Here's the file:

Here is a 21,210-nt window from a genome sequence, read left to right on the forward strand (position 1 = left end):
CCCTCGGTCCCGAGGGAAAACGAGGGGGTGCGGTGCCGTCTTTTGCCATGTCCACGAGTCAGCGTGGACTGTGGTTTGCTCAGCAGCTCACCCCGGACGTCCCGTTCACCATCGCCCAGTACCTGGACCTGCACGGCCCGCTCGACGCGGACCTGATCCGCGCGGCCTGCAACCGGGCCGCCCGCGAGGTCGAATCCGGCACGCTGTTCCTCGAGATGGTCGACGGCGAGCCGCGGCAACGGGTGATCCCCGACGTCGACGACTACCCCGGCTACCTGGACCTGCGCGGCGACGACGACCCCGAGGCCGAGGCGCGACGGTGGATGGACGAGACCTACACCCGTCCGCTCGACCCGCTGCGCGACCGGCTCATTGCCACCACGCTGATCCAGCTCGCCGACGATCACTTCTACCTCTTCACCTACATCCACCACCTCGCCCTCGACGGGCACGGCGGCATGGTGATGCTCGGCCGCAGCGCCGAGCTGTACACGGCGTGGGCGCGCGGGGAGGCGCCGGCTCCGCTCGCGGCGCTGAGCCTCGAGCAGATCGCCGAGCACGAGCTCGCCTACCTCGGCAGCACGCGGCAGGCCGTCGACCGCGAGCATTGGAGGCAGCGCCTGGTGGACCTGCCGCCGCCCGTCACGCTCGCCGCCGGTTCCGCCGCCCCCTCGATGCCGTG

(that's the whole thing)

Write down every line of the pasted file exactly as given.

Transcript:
Here is a 21,210-nt window from a genome sequence, read left to right on the forward strand (position 1 = left end):
CCCTCGGTCCCGAGGGAAAACGAGGGGGTGCGGTGCCGTCTTTTGCCATGTCCACGAGTCAGCGTGGACTGTGGTTTGCTCAGCAGCTCACCCCGGACGTCCCGTTCACCATCGCCCAGTACCTGGACCTGCACGGCCCGCTCGACGCGGACCTGATCCGCGCGGCCTGCAACCGGGCCGCCCGCGAGGTCGAATCCGGCACGCTGTTCCTCGAGATGGTCGACGGCGAGCCGCGGCAACGGGTGATCCCCGACGTCGACGACTACCCCGGCTACCTGGACCTGCGCGGCGACGACGACCCCGAGGCCGAGGCGCGACGGTGGATGGACGAGACCTACACCCGTCCGCTCGACCCGCTGCGCGACCGGCTCATTGCCACCACGCTGATCCAGCTCGCCGACGATCACTTCTACCTCTTCACCTACATCCACCACCTCGCCCTCGACGGGCACGGCGGCATGGTGATGCTCGGCCGCAGCGCCGAGCTGTACACGGCGTGGGCGCGCGGGGAGGCGCCGGCTCCGCTCGCGGCGCTGAGCCTCGAGCAGATCGCCGAGCACGAGCTCGCCTACCTCGGCAGCACGCGGCAGGCCGTCGACCGCGAGCATTGGAGGCAGCGCCTGGTGGACCTGCCGCCGCCCGTCACGCTCGCCGCCGGTTCCGCCGCCCCCTCGATGCCGTG